A new technique uses light to activate a cancer-killing compound in the metal iridium, researchers report.
The compound attacks a vital energy source in cancer cells even under hypoxia, significantly opening up the range of cancers that the technique can treat.
The research could lead to another tool for clinicians to use in the fight against cancer, and could potentially even vaccinate patients against future cancers.
Works even in low-oxygen scenarios
Photodynamic therapy (PDT) uses light to kill cancer tumors in the body by activating a chemical compound called a photosensitizer, which creates species that can attack cancer cells in the presence of light. Using this method, clinicians can direct the light to specific regions of the cancer tumor and spare normal tissue from damage.
Current methods mainly rely on the presence of oxygen and many tumors are “hypoxic,” which means that they are deficient in normal oxygen often due to poor blood supplies. The researchers have now developed a compound of the metal iridium that will kill cancer cells in culture even when oxygen concentration is low.
The technique can treat any tumors where researchers can administer light, and would particularly suit treatments for bladder, lung, esophageal, brain, and skin cancers. There are around 10,000 bladder cancer cases in the UK alone per year, of which about 5,000 might potentially benefit from this kind of treatment.
“All the time in cancer treatment, clinicians are trying to fight resistance. Drugs can kill the cancer cells initially, but with repeated treatment the cells become resistant, they learn how to chemically modify the drug or counteract its mechanism of action. Researchers are looking for novel ways in which the cancer cell will die. If they have become resistant to other cancer drugs, they may not be resistant to this treatment because the way it kills the cancer cells is different,” says Peter Sadler, a professor in the chemistry department at the University of Warwick.
“There is an increasing interest in reducing the side effects of cancer treatment as much as possible and anything that can be selective in what it targets will help with that. The compound that we have developed would not be very toxic at all, we would give it to the cancer cells, allow a little time for it to be taken up, then we would irradiate it with light and activate it in those cells. We would expect killing of those cancer cells to occur very quickly compared with current methods.”
Iridium compound attacks energy production
Once light-activated, the iridium compound attacks the energy producing machinery in the cancer cells—a vital co-enzyme called nicotinamide adenine dinucleotide (NADH)—and catalytically destroys that co-enzyme or changes it into its oxidized form. This upsets the energy-producing machinery in a cancer cell and effectively cuts off the tumor’s power source.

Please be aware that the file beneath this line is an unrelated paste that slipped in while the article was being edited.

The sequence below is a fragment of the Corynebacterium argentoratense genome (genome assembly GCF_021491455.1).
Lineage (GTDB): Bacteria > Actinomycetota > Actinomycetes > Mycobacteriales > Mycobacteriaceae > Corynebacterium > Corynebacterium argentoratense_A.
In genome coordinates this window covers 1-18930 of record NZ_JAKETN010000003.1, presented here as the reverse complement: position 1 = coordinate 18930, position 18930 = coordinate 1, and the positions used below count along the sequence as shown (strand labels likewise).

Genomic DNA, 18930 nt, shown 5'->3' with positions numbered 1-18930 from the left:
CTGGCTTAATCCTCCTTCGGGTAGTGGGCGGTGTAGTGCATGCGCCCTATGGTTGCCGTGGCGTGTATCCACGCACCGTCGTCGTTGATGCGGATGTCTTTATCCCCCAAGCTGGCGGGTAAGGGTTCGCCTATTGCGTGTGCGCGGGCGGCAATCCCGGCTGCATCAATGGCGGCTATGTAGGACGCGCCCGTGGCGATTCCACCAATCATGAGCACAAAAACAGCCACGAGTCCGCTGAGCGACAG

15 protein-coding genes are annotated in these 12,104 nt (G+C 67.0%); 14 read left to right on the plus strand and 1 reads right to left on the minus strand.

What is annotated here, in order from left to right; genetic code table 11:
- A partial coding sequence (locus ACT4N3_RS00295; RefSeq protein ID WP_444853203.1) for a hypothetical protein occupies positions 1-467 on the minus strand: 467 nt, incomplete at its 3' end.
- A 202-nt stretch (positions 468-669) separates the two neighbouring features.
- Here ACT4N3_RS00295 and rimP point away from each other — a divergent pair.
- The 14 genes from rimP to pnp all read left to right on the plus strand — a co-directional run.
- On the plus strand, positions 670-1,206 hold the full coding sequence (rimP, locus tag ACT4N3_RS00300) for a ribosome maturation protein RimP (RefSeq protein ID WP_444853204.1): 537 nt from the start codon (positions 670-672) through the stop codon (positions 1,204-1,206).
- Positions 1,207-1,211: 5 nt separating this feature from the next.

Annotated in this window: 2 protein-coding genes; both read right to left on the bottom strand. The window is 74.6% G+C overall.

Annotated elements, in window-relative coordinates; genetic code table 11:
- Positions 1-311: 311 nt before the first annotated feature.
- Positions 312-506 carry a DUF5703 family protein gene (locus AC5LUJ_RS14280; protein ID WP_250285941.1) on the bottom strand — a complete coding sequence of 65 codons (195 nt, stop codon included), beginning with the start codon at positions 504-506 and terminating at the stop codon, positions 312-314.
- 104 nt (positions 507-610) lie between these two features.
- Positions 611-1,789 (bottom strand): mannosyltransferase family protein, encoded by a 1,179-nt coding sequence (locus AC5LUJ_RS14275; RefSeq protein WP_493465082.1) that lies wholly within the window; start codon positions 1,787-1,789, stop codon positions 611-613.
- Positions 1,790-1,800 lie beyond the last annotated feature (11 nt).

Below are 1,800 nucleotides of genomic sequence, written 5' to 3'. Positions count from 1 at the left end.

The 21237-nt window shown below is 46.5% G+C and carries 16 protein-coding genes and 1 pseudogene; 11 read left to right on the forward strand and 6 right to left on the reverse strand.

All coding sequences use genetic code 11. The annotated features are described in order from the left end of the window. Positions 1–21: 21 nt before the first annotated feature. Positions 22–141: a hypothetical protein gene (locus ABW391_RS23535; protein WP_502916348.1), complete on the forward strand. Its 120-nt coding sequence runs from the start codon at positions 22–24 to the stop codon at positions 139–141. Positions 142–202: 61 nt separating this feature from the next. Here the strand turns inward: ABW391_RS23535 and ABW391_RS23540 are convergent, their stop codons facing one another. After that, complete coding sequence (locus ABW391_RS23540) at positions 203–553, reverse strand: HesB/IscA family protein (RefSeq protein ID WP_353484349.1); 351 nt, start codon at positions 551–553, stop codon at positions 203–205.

Our bodies need co-enzyme nicotinamide adenine dinucleotide (NADH) to generate energy. Cancer cells have a very high requirement for NADH, because they need a lot of energy to divide and multiple rapidly.
The researchers even found that the compound still works in the presence of oxygen, by converting it into a “toxic” type of oxygen that will kill the cancer cells.
The team of scientists also note that as the cancer cells die, they change their chemistry in such a way that they will generate an immune reaction in the body, called an immunotherapeutic response. This suggests that those that get treatment with this technique might be immunized against attack from that cancer, something the researchers will investigate further.
“The power of light to change the reactivity of chemical molecules dramatically within a thousandth of a millionth of a second can now be harnessed to treat resistant cancers,” says Vas Stavros, a professor of physical chemistry.
“This breakthrough illustrates the power of modern computation to understand the effects of light on chemical molecules to provide drugs of the future with truly unique mechanisms of action,” says Martin Paterson, a professor and head of the Chemical Sciences Research Institute at Heriot-Watt University.
“Now we have a potential new drug which can not only selectively kill cancer cells with normal oxygen supplies, but also hypoxic cancer cells which often resist treatment by photodynamic therapy,” says Hui Chao, a professor in the chemistry department at Sun Yat-Sen University.
“The ability of metal compounds to induce an immunogenic response in the body that may effectively vaccinate a person against future attack by cancer is an exciting development. It is very speculative, but we are looking further into the hallmarks of that,” adds Sadler.
Iridium was first discovered in 1803, and its name comes from the Latin for “rainbow.” From the same family as platinum, it is hard, brittle, and is the world’s most corrosion-resistant metal. Yellow in color, its melting point is more than 2,400° Celsius. It’s used in satellites and spacecraft due to its resistance to extreme environments. Scientists believe that a meteorite that wiped out the dinosaurs 66 million years ago enriched iridium in the Earth’s crust.
The paper appears in Nature Chemistry.
The Engineering and Physical Sciences Research Council (EPSRC), part of UK Research and Innovation, supported the research.
Source: University of Warwick